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Why Colby Rasmus Accepting the QO from the Astros is a Good Thing

While some are surprised and even disappointed that Colby Rasmus accepted the $15.8M QO, this can be a great deal for us, and I compare and contrast Alex Gordon to help prove it.

Thomas B. Shea-USA TODAY Sports

As we all have heard by now, Colby Rasmus accepted the Astros’ qualifying offer to him, which nets him a one year, $15.8M deal.  Some are glad to that a postseason hero is returning, while others are disappointed, as they were hoping for an extra pick, and that nearly $16M salary is kind of scary.  It was a punch to the gut for many, but I am here to try and ease the pain for those.  Initially, I would have probably preferred the additional pick as well, but looking into some numbers this morning, this can actually be a great deal for us.

Let’s look at it this way, and do this exercise:  I think the majority of us (myself included) wanted to sign Alex Gordon.  He would have presumably provided a better hit tool, a solid left-handed bat, and good defense in LF.  Those are solid pros, but some cons are that he would have cost a lot of money, possibly in the 5 year, $100M range.  Another is his age, as he is 31, and a 5 year deal would mean we are paying him through his age 36 season.  Although the money and age are not crippling, I consider both less than ideal.  Now let’s compare Gordon to Rasmus directly, and see what we get:


Rasmus provides more power, but at the expense of on-base skills.  To illustrate this point, below are both of their three year averages for on-base percentage (OBP), slugging percentage (SLG), and on-base plus slugging percentage (OPS):


Gordon:  0.352

Rasmus:  0.313


Gordon:  0.429

Rasmus:  0.475


Gordon:  0.780

Rasmus:  0.788

Is anyone else surprised that over the last three seasons, Rasmus has averaged a higher OPS than Gordon?  Additionally, Rasmus hit 25 homeruns last season (and he hit that many without a full season of at bats), not including his great playoff run.   Gordon's career high is 23.  Gordon walks at a better clip, and has a lower strikeout percentage, which explains the higher on-base percentage.  I am not suggesting one is necessarily "better" than the other, I just see them as…different.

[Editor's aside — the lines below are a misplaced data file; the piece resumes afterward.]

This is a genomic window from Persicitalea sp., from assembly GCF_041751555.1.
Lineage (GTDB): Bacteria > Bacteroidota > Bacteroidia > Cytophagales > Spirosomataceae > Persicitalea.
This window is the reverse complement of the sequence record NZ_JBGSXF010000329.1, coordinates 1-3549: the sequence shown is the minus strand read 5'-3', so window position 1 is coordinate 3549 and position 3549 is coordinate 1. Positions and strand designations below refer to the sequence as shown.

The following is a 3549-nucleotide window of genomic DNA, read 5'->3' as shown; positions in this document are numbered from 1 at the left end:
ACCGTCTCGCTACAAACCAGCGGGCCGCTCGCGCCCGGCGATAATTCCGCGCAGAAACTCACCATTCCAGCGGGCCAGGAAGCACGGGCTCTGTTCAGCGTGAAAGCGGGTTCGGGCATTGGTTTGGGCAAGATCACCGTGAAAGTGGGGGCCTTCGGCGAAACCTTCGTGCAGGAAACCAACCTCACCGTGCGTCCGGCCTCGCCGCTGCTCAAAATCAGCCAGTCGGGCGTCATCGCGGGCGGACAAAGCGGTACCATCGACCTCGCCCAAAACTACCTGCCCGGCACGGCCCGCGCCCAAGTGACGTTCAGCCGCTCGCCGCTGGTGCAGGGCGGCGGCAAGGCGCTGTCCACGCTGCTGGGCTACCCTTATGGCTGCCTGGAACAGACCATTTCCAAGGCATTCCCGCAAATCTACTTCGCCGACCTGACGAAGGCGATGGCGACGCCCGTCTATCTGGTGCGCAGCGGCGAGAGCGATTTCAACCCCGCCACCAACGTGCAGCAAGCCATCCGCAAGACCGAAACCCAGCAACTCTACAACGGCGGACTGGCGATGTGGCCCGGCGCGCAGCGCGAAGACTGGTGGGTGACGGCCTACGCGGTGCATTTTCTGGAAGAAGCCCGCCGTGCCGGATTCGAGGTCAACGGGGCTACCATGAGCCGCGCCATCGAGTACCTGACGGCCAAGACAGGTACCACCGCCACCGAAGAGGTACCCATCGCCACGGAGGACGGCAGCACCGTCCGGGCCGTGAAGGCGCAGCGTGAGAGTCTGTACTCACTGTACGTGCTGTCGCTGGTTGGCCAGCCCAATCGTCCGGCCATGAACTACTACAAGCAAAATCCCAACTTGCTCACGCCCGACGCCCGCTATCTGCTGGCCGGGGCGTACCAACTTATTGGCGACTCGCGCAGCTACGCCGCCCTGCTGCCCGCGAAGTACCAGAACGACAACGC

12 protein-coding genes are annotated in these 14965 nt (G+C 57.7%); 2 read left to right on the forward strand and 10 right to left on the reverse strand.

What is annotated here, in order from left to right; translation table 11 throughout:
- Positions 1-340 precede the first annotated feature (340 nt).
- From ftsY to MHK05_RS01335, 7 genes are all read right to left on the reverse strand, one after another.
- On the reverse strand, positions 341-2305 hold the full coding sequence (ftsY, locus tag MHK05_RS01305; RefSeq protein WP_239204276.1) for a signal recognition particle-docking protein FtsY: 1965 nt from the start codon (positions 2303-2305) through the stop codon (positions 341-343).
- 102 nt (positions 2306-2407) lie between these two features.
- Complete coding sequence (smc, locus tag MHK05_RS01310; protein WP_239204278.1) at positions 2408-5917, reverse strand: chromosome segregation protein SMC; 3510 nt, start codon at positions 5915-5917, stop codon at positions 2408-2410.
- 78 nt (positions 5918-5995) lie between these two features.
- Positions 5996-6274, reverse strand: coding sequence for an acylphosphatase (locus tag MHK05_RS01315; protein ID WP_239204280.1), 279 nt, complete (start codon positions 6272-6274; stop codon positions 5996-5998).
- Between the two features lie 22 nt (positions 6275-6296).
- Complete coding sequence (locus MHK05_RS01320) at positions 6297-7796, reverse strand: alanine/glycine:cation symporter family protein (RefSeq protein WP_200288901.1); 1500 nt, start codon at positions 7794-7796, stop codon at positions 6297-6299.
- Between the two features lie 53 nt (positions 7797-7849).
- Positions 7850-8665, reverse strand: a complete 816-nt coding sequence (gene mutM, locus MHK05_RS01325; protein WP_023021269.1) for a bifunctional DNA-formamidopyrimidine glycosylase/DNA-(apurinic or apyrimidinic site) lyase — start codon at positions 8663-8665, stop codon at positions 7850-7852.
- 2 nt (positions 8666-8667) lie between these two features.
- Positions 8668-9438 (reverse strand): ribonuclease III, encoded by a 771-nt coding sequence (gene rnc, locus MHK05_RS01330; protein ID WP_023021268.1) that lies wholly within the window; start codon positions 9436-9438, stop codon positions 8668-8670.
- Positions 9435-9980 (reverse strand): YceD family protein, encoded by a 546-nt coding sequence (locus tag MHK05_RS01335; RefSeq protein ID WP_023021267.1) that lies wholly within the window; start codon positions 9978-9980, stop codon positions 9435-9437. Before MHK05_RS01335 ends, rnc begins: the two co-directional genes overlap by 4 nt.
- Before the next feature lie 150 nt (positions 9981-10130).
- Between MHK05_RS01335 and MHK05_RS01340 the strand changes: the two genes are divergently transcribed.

Defensively, Gordon is a perennial Gold Glove winner in LF, and is just flat out better than Rasmus.  I think Rasmus’ defense is just fine, and I consider it an asset as opposed to a liability, but Gordon is just better.  I suppose you could argue that Rasmus adds additional value since he can play all 3 outfield positions adequately, so he does provide some very nice positional flexibility.  But even considering that, Gordon wins out on the defensive side of things.

Age and Contract

As previously mentioned, Gordon is 31, and will be 32 on Opening Day next year.  Rasmus is 29, and will still be 29 on Opening Day.  This obviously favors Rasmus.  To widen the age discrepancy, projections are that Gordon will sign a deal somewhere in the neighborhood of 5 years for $100M.  That means someone will be paying him for his age 36 and 37 seasons.  Even if you project his patient approach and his hit tool to age relatively well, you have to assume his production will decrease at least somewhat as he gets older.  Conversely, you are signing Rasmus for just 1 year at $15.8M, while he will be 29 for the majority of it, as he is entering into his prime.  This obviously does not guarantee improvement, but at the least the circumstances are in his favor.


Keep in mind that there is no right or wrong answer here, but after considering everything above, I am glad that Colby Rasmus accepted the qualifying offer.  For those that were intrigued by the possibility of signing Alex Gordon (again, I was one of them), their preferred course of action would have been for Rasmus to reject the qualifying offer, which nets us an additional draft pick, and also allows an opening for LF for Gordon.   My choice is Rasmus on a one year deal at $15.8M over signing Alex Gordon for 5 years and $100M and getting an extra draft pick.  What do you think?  What would you pick, and does comparing the two put any ease to the folks that were skeptical or disappointed that Rasmus accepted the qualifying offer?